ANAHEIM -- The Red Sox will take soreness over bone breaks. In other words, there was a sigh of relief when X-rays taken on the left shin of third baseman Kevin Youkilis came back negative.
Youkilis fouled a ball off his left shin in the top of the first inning on Thursday night and exited the game in the bottom of the second.
"He's sore," said Red Sox manager Terry Francona after Boston's 4-2 victory over the Angels in 11 innings. "He was X-rayed and they were negative, which is good. He'll be re-evaluated tomorrow. He's pretty sore."
After sustaining the injury, Youkilis finished that at-bat, grounding into a 6-3 double play.
Jed Lowrie moved from shortstop to third base, and Marco Scutaro entered the game at short and took over the cleanup spot for Youkilis.
Perfect relay highlights Pedroia's eventful night
ANAHEIM -- Erick Aybar sprayed the ball into the right-field corner to open the bottom of the eighth inning on Thursday night and the Red Sox appeared to be in big trouble.
As Aybar motored around second base, Dustin Pedroia hauled in J.D. Drew's relay throw in short right field. All Pedroia did was make a perfect peg to third to nail Aybar.
Instead of a leadoff triple, the Red Sox had a leadoff out. The game was tied at the time, and Boston went on to beat the Angels, 4-2, in 11 innings.
As far as Red Sox manager Terry Francona was concerned, it was typical Pedroia.
"Pedey just wills himself," Francona said. "I've said this about [Derek] Jeter. They want him to have something to do with the outcome of the game. That's how we feel about Pedey. Whether it's offensively, defensively, he's a great player. But you see the best of him when the game is close and on the line."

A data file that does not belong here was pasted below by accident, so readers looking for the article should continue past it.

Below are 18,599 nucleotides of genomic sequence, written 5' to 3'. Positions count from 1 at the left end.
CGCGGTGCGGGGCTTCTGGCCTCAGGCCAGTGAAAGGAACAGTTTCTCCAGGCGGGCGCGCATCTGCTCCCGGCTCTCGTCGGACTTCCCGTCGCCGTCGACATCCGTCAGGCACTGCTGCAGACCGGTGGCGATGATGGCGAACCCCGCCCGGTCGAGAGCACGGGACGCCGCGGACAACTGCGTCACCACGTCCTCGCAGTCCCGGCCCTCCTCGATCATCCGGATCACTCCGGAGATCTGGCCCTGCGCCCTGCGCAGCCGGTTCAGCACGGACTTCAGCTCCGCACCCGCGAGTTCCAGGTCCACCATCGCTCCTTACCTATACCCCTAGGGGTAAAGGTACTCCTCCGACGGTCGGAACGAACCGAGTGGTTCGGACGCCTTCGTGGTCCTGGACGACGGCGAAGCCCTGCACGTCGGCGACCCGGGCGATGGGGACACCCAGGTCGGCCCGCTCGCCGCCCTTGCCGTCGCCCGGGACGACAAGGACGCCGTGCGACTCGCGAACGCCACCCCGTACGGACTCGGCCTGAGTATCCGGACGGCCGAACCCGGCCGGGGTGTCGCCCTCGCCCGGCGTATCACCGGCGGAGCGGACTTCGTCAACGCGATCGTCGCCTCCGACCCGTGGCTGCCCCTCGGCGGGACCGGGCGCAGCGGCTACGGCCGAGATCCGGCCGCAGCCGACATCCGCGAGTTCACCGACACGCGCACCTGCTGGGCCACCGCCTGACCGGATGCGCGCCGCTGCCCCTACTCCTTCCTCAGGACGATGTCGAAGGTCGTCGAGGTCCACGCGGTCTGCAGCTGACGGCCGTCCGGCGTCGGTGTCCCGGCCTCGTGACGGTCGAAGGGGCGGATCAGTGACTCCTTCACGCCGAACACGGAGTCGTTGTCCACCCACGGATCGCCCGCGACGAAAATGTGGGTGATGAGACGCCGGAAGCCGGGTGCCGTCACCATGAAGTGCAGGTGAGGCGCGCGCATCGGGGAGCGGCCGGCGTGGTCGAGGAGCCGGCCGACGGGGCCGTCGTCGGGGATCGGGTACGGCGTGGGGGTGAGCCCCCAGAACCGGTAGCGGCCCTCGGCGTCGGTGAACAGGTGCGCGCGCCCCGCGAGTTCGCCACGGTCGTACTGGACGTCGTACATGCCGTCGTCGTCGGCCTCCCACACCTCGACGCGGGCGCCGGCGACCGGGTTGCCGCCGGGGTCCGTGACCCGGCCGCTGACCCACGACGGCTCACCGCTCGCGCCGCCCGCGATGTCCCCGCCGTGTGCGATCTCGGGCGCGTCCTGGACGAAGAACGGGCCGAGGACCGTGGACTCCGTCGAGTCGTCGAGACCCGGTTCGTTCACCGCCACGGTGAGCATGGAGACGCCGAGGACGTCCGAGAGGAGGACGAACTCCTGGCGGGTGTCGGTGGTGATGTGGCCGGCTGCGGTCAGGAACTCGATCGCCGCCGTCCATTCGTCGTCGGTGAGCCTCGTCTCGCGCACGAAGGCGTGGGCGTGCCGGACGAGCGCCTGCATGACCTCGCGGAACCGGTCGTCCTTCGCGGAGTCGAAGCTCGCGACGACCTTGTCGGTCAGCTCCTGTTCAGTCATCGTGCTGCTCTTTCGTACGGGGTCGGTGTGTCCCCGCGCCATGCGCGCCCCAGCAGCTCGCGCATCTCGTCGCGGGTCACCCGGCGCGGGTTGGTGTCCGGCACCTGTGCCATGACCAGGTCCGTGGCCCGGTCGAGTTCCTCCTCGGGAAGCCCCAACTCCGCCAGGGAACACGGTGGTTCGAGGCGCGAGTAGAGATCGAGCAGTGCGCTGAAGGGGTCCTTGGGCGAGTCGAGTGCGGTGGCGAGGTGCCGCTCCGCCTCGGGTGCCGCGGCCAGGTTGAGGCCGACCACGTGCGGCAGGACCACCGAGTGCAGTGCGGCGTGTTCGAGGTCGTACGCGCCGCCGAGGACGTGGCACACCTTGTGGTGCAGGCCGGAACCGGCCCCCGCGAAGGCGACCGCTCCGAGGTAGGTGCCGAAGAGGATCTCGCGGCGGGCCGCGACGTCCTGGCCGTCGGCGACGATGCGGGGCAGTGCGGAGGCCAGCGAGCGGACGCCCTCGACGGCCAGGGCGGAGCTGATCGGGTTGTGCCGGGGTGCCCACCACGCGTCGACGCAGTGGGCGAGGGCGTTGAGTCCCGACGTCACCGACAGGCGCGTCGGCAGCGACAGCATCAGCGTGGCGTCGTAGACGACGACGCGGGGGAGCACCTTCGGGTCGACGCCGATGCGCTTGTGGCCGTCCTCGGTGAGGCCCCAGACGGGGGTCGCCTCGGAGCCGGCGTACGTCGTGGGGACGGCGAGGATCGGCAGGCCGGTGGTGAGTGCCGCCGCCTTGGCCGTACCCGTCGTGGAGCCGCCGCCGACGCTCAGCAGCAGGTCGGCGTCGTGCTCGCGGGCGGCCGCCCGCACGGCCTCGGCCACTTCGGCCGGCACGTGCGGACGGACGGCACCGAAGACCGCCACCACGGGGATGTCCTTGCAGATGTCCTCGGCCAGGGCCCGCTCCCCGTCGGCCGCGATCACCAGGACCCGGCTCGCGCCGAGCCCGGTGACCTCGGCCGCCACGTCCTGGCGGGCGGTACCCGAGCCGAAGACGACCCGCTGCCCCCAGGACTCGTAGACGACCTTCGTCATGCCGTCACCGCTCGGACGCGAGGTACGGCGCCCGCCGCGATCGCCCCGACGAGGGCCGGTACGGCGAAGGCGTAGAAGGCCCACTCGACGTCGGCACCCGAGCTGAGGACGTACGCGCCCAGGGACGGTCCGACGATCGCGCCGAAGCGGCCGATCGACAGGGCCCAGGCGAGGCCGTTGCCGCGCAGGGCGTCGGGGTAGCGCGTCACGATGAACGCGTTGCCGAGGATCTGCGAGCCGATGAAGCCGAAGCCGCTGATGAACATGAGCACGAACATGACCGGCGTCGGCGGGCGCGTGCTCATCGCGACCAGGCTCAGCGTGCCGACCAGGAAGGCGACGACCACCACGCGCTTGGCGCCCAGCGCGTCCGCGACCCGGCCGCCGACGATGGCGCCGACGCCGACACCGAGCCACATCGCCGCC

To Pedroia, the throw was a payoff to the monotony of Spring Training.
"That's why in Spring Training, I don't screw around with that," Pedroia said. "I always try to get my legs underneath me. I don't ever go 50 percent in those drills. It's going to come down to three or four games a year that if we make a good throw, we win. Tonight was one of those games, so practice pays off."
The Red Sox were just happy to have Pedroia in the game during crunch time. In the top of the third, Pedroia jammed his left foot while stealing third. That wouldn't be such a big deal if it wasn't the same foot he fractured last June.
After a visit from the trainers, Pedroia was able to stay in the game.
"I'm all right," Pedroia said. "I just landed awkwardly. It was nice that [Francona and trainer Mike Reinold] came out there and gave me a minute to get feeling back in my foot, so it was good."
Did Pedroia fear the worst?